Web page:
Some are calling for S.C. to change its law to allow local decisions whether to take down Confederate monuments. Monuments dot the Upstate, including on Main Street in Greenville.
Local civil rights group Fighting Injustice Together plans to hold a peace rally Saturday to call for the removal of the Greenville County Confederate Monument in downtown, the organization announced Thursday.
The rally is scheduled for 1 p.m. at the monument at Springwood Cemetery at 410 N. Main St. The monument of a Confederate soldier stands near the entrance of the cemetery.
Travis Greene, president of Fighting Injustice Together, is asking the public to come out and peacefully request that the monument is removed because of its "racist premises."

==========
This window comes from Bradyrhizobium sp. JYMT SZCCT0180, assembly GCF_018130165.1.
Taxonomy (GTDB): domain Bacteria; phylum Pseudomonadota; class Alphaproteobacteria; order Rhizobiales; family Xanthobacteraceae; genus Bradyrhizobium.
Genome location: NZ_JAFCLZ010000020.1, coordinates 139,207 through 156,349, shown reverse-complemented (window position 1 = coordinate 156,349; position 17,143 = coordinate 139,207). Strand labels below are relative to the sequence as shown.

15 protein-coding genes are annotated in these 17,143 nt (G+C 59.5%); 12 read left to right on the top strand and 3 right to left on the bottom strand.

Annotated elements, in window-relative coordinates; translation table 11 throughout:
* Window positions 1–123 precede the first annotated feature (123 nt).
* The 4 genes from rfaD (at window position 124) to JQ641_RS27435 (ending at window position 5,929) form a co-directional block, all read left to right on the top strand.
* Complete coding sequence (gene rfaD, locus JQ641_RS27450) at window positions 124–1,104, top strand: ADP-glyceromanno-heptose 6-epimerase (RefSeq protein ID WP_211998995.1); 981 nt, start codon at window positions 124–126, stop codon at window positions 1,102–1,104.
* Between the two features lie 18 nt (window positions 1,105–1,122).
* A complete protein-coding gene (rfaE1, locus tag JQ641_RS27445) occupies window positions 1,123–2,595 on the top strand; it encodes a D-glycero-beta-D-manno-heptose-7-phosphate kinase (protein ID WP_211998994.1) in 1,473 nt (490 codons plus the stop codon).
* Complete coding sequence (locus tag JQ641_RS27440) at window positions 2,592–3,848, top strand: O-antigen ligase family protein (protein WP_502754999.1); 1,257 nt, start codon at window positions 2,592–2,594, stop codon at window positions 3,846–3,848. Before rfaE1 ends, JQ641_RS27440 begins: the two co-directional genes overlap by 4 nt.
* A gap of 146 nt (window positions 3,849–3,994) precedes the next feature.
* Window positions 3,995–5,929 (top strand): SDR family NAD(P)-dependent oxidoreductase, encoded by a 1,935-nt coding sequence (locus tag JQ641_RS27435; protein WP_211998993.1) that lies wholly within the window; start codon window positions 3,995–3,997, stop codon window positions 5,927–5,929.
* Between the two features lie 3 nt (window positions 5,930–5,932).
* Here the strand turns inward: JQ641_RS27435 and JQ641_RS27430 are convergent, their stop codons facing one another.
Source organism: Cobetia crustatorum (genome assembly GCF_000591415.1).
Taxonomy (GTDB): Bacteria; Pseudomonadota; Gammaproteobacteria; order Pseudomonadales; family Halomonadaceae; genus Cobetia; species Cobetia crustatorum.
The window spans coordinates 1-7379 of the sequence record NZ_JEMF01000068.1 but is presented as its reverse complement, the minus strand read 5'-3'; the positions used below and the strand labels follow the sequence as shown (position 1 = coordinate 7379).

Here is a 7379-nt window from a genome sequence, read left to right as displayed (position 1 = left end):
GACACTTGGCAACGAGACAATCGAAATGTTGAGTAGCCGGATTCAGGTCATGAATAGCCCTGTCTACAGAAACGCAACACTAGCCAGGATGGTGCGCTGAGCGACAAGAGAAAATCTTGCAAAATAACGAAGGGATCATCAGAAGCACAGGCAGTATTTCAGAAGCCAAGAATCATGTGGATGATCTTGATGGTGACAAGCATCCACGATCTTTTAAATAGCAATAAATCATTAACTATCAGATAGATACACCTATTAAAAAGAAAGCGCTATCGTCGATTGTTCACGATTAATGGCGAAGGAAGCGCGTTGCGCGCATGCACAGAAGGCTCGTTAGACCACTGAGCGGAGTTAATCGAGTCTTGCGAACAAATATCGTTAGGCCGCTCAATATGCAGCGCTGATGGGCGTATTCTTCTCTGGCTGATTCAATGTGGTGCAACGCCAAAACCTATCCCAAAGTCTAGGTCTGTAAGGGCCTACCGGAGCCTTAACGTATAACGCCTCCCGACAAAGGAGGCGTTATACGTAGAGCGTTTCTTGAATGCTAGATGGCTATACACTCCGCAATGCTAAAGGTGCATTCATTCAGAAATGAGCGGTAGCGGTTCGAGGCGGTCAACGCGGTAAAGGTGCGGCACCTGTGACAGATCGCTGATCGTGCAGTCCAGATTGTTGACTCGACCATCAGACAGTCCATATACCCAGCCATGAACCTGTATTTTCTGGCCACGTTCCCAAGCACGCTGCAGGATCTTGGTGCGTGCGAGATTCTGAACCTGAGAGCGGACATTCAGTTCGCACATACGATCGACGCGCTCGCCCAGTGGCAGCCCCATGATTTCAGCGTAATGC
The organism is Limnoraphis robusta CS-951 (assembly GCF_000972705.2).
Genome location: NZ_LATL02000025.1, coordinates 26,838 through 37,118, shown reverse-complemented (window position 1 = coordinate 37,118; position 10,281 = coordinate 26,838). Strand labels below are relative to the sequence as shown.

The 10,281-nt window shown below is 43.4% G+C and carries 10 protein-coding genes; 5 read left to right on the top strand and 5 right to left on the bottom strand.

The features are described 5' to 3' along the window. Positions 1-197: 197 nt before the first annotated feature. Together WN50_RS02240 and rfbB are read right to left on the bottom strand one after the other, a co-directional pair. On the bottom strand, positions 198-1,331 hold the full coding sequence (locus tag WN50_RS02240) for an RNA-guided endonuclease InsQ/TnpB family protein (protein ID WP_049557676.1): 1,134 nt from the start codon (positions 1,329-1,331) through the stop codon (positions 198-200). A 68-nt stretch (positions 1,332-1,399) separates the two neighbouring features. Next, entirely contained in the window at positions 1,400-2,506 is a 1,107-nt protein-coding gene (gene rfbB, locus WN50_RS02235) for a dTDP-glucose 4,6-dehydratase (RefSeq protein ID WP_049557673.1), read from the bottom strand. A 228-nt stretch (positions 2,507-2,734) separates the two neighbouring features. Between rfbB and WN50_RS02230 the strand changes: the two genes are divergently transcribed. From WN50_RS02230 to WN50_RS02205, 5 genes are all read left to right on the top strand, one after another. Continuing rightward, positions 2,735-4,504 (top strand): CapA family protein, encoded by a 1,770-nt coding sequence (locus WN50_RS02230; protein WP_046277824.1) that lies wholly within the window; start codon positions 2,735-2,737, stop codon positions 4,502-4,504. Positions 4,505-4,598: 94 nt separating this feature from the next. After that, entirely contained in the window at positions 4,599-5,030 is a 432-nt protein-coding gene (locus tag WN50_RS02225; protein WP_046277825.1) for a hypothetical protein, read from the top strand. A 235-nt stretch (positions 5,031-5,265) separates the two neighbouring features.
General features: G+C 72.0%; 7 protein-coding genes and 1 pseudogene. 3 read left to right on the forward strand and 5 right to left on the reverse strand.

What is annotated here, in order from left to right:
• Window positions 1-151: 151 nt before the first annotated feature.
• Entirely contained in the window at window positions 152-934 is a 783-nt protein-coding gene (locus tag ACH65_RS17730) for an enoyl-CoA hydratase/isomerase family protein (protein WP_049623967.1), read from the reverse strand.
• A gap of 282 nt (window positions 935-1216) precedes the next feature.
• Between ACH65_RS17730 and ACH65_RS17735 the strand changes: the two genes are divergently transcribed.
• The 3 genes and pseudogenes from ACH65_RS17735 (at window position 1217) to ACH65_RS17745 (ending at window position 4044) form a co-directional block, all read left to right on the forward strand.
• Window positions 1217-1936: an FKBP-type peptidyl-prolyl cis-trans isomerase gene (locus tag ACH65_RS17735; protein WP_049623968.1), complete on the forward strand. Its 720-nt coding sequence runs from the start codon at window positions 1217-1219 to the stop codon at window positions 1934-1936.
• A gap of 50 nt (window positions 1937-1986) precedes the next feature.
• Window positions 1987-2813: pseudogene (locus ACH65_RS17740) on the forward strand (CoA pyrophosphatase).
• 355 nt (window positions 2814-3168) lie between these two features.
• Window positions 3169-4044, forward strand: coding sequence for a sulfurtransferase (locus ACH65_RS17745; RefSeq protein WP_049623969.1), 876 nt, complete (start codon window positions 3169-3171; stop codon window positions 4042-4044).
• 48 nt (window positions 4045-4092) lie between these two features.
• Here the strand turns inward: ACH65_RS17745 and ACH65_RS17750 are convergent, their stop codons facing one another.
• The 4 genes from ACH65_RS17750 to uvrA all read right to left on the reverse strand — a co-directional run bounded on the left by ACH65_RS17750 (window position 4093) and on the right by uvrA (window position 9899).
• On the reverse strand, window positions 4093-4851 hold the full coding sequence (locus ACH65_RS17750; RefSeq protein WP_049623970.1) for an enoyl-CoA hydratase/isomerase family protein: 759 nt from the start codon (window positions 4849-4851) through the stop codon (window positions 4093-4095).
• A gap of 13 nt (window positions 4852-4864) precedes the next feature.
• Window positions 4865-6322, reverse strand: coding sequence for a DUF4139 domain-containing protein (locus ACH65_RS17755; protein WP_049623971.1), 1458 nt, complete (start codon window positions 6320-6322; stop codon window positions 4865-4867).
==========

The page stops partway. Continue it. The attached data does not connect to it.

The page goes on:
"We feel like it is a symbol of oppression for African Americans here," Greene said.
Greene said he didn’t know there was a confederate monument in the city until recently.
Greene said FIT will also reach out to local state representatives to support the movement and work to change laws and write new legislation to get the monuments removed.
Some in South Carolina have recently called for changes to the Heritage Act, the state law that requires a two-thirds vote from the General Assembly to change or remove a monument or rename a school or street named after a historical figure.
Cities across the South have started to discuss Confederate monuments in the wake of racially-charged events in Charlottesville, Virginia, this month.